More details have emerged about the spyware implant that's delivered to iOS devices as part of a campaign called Operation Triangulation.
Kaspersky, which discovered the operation after becoming one of the targets at the start of the year, said the malware has a lifespan of 30 days, after which it gets automatically uninstalled unless the time period is extended by the attackers.
The Russian cybersecurity company has codenamed the backdoor TriangleDB.
"The implant is deployed after the attackers obtain root privileges on the target iOS device by exploiting a kernel vulnerability," Kaspersky researchers said in a new report published today.
"It is deployed in memory, meaning that all traces of the implant are lost when the device gets rebooted. Therefore, if the victim reboots their device, the attackers have to reinfect it by sending an iMessage with a malicious attachment, thus launching the whole exploitation chain again."
Operation Triangulation entails the use of zero-click exploits via the iMessage platform, thereby allowing the spyware to complete control over the device and user data.
"The attack is carried out using an invisible iMessage with a malicious attachment, which, using a number of vulnerabilities in the iOS operating system, is executed on a device and installs spyware," Eugene Kaspersky, CEO of Kaspersky, said earlier this month.
"The deployment of the spyware is completely hidden and requires no action from the user."
TriangleDB, written in Objective-C, forms the crux of the covert framework. It's designed to establish encrypted connections with a command-and-control (C2) server and periodically send a heartbeat beacon containing the device metadata.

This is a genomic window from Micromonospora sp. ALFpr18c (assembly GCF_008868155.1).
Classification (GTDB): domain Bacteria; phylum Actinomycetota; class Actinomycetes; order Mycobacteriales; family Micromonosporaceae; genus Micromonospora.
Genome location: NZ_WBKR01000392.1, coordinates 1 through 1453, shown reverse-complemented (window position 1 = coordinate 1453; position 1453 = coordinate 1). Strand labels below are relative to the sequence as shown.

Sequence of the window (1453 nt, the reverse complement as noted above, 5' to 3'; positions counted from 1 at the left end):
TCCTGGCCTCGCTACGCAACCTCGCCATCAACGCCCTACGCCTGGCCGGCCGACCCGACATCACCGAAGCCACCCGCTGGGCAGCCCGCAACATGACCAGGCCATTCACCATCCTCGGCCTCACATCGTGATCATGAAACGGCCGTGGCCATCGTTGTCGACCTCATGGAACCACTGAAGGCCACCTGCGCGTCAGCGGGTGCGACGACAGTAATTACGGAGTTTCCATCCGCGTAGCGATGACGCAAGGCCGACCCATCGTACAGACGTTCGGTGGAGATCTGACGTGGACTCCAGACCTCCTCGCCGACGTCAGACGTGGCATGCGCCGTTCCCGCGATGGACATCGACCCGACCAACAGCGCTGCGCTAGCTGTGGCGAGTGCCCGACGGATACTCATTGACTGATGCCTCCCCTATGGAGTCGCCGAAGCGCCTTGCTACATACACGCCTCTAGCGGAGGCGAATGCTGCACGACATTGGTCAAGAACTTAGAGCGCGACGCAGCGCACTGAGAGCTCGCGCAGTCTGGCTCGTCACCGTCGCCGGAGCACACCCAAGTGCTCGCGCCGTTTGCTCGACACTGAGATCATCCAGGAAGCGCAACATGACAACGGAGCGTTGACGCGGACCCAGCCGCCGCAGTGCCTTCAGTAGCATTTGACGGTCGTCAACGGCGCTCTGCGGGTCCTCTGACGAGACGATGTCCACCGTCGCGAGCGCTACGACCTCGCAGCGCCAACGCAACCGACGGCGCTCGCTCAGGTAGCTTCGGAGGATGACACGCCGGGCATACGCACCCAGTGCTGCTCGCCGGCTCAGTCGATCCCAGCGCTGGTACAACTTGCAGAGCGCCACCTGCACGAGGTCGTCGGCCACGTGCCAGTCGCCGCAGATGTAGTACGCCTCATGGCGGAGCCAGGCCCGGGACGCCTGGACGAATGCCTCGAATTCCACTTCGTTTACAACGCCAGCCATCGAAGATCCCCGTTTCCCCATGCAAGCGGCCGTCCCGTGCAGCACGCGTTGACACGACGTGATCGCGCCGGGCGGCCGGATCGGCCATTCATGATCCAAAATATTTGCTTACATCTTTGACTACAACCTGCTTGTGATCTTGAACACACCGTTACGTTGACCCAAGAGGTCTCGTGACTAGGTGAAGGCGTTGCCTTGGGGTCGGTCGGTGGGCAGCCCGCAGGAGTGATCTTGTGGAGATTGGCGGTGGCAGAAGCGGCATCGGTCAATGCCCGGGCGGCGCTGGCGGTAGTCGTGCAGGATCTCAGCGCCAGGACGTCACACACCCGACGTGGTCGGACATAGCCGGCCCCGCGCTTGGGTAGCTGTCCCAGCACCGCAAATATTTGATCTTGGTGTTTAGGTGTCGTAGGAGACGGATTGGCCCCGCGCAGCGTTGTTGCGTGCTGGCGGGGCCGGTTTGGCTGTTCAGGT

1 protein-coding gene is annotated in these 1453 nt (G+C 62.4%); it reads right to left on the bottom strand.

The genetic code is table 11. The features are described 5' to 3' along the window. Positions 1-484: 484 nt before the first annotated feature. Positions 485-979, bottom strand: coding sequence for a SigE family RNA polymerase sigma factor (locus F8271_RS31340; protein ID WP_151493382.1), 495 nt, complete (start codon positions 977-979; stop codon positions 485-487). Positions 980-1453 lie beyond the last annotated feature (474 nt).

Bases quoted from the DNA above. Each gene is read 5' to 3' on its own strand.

The server, for its part, responds to the heartbeat messages with one of 24 commands that make it possible to dump iCloud Keychain data and load additional Mach-O modules in memory to harvest sensitive data.
This includes file contents, geolocation, installed iOS applications, and running processes, among others. The attack chains culminate with the erasure of the initial message to cover up the tracks.
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A closer examination of the source code has revealed some unusual aspects where the malware authors refers to string decryption as "unmunging" and assign names from database terminology to files (record), processes (schema), C2 server (DB Server), and geolocation information (DB Status).
Another notable aspect is the presence of the routine "populateWithFieldsMacOSOnly." While this method is nowhere called in the iOS implant, the naming convention raises the possibility that TriangleDB could also be weaponized to target macOS devices.
"The implant requests multiple entitlements (permissions) from the operating system," Kaspersky researchers said.
"Some of them are not used in the code, such as access to camera, microphone and address book, or interaction with devices via Bluetooth. Thus, functionalities granted by these entitlements may be implemented in modules."
It's currently not known who is behind the campaign and what their ultimate objectives are. Apple, in a previous statement shared with The Hacker News, said it has "never worked with any government to insert a backdoor into any Apple product and never will."
The Russian government, however, has pointed fingers at the U.S., accusing it of breaking into "several thousand" Apple devices belonging to domestic subscribers and foreign diplomats as part of what it claimed to be a reconnaissance operation.